Our brains, and the way they work, evolve over the course of our lifetimes. From the rapid growth that we experience in early childhood, to the poor decision making of our teenage years, to the “where did I put my keys?” moments that can creep up on us as early as middle age, our brains are always changing.
As we approach old age and start experiencing more of these noticeable shifts, it is reasonable to ask of ourselves and our loved ones: “Is this normal, or is there a bigger issue at play?”
Minor cognitive impairment is part of the “normal” aging process. Occasionally misplacing things. Not being able to think of a Jeopardy answer as quickly as you once could. Walking into a room and not remembering why you did it. These are examples of minor cognitive impairment. They do not broadly affect your ability to function. They do not have detrimental consequences. They may be annoying, but they are to be expected.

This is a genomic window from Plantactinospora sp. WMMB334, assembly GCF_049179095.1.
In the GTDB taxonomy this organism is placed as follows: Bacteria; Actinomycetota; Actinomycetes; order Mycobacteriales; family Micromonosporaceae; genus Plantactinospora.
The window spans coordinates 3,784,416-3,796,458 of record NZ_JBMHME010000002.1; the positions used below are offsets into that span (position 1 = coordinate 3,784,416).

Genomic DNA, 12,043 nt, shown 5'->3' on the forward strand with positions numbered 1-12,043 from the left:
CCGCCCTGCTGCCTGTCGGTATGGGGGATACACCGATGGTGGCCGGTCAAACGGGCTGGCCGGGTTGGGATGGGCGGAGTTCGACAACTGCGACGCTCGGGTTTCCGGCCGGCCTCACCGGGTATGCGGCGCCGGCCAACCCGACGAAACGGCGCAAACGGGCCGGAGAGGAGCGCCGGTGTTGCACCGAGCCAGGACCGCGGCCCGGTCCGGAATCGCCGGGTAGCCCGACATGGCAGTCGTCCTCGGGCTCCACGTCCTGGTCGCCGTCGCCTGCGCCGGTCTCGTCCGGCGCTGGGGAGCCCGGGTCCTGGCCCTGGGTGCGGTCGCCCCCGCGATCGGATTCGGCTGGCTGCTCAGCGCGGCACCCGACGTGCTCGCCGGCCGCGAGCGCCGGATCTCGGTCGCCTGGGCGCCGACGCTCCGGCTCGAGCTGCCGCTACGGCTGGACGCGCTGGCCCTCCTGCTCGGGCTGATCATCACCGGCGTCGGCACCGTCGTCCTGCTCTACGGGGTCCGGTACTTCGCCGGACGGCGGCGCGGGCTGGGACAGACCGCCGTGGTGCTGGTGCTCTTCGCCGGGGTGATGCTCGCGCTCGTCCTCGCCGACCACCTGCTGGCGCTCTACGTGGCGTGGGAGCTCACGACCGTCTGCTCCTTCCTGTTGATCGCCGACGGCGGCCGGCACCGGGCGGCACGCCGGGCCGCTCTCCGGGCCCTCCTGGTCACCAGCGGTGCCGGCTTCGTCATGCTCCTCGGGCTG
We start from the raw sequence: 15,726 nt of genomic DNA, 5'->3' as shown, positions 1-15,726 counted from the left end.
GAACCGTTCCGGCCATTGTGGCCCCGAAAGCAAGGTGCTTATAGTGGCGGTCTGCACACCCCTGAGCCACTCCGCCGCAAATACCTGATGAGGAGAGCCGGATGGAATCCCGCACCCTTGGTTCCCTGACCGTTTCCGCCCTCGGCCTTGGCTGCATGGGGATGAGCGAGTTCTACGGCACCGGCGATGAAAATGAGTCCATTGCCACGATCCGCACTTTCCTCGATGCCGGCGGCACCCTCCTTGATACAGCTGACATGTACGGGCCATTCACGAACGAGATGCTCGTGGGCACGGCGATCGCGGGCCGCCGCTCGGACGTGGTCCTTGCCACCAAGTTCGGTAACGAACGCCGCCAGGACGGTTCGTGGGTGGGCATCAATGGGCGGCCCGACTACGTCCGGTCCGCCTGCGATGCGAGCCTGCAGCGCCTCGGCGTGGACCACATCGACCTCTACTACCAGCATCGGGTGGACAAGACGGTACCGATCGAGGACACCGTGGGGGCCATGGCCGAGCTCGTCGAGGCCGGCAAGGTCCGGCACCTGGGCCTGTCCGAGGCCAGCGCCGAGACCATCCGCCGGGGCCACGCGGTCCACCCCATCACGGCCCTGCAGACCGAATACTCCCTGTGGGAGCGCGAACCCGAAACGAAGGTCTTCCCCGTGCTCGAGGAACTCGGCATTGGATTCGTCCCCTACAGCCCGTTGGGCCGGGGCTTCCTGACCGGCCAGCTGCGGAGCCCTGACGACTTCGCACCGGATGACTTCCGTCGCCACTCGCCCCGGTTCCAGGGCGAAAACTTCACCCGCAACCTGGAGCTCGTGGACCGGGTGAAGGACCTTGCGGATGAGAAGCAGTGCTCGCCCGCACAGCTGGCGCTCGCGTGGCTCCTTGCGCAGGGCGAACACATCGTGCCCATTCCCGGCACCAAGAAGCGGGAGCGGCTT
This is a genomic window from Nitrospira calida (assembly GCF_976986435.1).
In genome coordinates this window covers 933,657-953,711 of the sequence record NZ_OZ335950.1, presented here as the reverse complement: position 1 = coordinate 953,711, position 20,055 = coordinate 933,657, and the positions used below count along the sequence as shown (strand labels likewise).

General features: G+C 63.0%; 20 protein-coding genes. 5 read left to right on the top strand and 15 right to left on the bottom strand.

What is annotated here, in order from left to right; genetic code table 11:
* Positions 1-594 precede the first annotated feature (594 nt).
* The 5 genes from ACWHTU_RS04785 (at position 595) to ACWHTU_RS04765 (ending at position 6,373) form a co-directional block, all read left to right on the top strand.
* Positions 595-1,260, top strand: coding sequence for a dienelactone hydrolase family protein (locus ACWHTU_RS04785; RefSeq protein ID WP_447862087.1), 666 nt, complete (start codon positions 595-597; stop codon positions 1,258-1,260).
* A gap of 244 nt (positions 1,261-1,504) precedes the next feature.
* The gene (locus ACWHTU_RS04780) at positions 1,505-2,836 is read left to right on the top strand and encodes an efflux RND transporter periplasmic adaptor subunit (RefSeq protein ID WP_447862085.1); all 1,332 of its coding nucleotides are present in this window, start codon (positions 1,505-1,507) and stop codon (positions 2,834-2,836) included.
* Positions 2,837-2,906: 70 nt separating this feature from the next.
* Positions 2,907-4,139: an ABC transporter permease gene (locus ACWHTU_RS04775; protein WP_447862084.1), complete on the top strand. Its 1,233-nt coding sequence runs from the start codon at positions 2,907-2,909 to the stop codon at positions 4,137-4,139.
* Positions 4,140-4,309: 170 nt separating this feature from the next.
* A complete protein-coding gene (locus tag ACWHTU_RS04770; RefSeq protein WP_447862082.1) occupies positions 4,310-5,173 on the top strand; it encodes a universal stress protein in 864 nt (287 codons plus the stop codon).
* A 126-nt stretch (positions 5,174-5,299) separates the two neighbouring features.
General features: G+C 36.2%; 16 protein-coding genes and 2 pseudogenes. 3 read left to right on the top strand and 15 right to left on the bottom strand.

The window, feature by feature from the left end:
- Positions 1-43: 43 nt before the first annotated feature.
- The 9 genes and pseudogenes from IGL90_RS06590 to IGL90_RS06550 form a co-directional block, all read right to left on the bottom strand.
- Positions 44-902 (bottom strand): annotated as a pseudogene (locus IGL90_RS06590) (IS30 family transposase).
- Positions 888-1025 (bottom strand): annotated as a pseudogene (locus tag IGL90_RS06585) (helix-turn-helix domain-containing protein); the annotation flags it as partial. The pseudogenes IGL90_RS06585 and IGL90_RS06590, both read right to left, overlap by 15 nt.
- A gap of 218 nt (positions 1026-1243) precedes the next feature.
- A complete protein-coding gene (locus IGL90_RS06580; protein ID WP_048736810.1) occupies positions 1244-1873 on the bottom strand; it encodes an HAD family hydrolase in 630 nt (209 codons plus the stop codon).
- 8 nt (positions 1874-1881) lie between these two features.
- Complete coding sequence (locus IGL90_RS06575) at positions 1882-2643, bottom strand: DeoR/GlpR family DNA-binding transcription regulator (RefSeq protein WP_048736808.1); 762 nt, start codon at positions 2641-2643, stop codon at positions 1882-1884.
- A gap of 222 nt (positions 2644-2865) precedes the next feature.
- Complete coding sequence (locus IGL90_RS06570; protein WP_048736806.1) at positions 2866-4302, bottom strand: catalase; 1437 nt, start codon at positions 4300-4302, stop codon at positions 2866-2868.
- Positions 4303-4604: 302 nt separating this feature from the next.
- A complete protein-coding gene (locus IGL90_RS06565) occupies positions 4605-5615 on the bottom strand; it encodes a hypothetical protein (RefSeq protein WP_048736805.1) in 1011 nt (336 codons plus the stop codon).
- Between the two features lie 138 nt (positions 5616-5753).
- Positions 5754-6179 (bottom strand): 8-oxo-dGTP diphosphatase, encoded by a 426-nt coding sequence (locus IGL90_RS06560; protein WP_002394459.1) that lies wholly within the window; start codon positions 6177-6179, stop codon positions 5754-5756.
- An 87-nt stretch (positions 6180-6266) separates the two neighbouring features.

True dementia, particularly that which is caused by Alzheimer’s Disease, can make itself known in many ways. The symptoms may come on slowly or rapidly, and are sometimes preceded by a stressful life event. Sometimes the symptoms evolve so slowly as to be unnoticeable by the people in your everyday life. It is not uncommon for a friend or relative who has been out of the environment for some time to be the first to pick up on things. This is not unlike seeing a child after a year or two and marveling at how much they have grown. You don’t notice the changes day to day, but they are occurring.
There are symptoms that are of greater concern than others, and they warrant a discussion with your physician:
-Getting lost in familiar places
-Repetitive questions or unusual, odd, or inappropriate responses
-Changes to diet and hygiene
-Forgetfulness of recent events, and an inability to plan things or express organized thoughts
-Changes in communication and comprehension
An important step is to maintain open communication with your physician and those in your life who act as caregivers. Knowing what to expect and planning to accommodate deficits and issues as they arise can aid in reducing stress during a difficult time.
We can help too. Caregivers we refer can assist with activities of daily living that may be getting increasingly complex: things like bathing, cooking, laundry, light homemaking, or errands and food shopping. Or perhaps having an extra set of eyes, ears, and hands in the home can offer the primary caregiver or family member some much needed relief or support. Call La Nurse today. We are here for you. 561-279-9885.